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The Big Mistake People Make When Trying To Set Boundaries, From A Therapist

Sarah Regan
mbg Spirituality & Relationships Writer By Sarah Regan
mbg Spirituality & Relationships Writer
Sarah Regan is a Spirituality & Relationships Writer, and a registered yoga instructor. She received her bachelor's in broadcasting and mass communication from SUNY Oswego, and lives in Buffalo, New York.
This Is Why You Suck At Setting Boundaries, From A Therapist

Setting boundaries with others doesn't always come easy, especially if you're dealing with a particularly difficult or toxic person. But these are the situations where communicating boundaries is all the more important.

And according to licensed marriage and family therapist Rachel Zar, LMFT, CST, there's one mistake people make when setting boundaries that's all too common.

First, let's really define what boundaries are.

You probably already have an idea of what boundaries are, but here's a more nuanced definition: Licensed marriage and family therapist Elizabeth Earnshaw, LMFT, describes boundaries as something that happens when you can sense yourself, what you want, and what you need—and access your voice to speak up for yourself.

"We all have 'limits,' and we all experience violations of our limits. Most of the time, people are not trying to violate your limits—they just aren't aware of what they are," Earnshaw writes, adding that sometimes, this happens when we aren't clear with others—or ourselves—about our needs.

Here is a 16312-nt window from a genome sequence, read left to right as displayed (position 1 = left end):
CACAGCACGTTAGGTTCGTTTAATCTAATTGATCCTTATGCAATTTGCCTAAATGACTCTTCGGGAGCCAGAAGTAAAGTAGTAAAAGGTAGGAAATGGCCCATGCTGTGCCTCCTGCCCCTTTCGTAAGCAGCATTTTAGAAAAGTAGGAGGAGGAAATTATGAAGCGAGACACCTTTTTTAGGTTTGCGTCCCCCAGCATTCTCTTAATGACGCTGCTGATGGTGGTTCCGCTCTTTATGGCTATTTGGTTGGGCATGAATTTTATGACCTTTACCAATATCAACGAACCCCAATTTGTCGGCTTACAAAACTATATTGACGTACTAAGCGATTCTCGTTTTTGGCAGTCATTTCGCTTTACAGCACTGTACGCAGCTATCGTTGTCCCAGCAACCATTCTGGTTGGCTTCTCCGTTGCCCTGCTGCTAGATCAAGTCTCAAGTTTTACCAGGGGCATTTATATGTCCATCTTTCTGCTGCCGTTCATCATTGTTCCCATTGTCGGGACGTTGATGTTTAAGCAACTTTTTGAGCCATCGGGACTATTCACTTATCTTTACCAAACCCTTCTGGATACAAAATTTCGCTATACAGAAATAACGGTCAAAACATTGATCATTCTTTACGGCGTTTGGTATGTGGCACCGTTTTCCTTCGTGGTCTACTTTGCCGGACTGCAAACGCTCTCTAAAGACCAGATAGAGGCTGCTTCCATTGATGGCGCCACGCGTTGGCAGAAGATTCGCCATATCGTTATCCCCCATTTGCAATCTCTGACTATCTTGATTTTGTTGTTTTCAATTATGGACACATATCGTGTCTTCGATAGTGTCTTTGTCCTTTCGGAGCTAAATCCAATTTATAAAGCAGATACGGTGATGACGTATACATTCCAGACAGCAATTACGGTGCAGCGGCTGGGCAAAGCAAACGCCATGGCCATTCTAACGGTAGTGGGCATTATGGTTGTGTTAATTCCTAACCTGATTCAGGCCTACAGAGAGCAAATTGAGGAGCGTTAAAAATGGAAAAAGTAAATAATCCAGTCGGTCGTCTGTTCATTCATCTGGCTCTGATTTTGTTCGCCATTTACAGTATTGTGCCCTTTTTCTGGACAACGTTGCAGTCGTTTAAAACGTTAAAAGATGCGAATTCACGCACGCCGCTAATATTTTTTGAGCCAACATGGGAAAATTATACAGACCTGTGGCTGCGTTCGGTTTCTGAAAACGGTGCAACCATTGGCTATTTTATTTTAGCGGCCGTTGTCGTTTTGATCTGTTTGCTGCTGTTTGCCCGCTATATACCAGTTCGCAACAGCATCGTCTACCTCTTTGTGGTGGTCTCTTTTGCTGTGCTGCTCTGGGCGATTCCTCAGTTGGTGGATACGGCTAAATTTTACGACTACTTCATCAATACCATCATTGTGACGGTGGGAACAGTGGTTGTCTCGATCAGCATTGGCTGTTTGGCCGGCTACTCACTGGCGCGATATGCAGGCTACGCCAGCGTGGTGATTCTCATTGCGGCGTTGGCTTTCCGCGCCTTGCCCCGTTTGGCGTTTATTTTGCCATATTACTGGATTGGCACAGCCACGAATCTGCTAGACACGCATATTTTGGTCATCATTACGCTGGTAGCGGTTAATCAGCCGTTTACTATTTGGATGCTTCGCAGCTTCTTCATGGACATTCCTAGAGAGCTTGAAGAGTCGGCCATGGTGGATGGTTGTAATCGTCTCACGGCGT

Without boundaries, though, relationships can become fraught with words left unsaid, resentment, or worse.

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The common mistake we make when setting boundaries.

When we spoke with Zar about how to deal with toxic family members, she made an excellent point about boundaries and what we think they sound like versus what they actually need to sound like in order to be effective.

"It's become something of a buzzword, this idea of boundaries, and I think sometimes it's confusing in terms of what it actually means," Zar tells mbg. "We think that setting a boundary sounds like, 'Hey, Mom, don't call me while I'm at work.' But what it actually sounds like is, 'If you call me during the workday, I won't pick up.'"

The difference? The second example is coming from an empowered place. It's not a question, it's not asking permission, and you're not relying on the other person to honor your boundary. You're clearing telling them: If this is how you're going to behave, this is how I'm going to respond.

"It's about what your action is going to be instead of relying on someone else to do an action that's within your boundary," Zar explains. "It puts you in the driver's seat. It puts you in control."

The takeaway.

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The bottom line is, setting boundaries is more about what you'll do in a certain situation if your boundary isn't being met rather than just what the other person does. Don't forget this key rule of thumb the next time you have to set a boundary—which is sure to happen, whether within your family, friendships, or even at work. While it may not come naturally at first, the more you flex your ability to speak up for yourself and hold your boundaries, the easier it will become.

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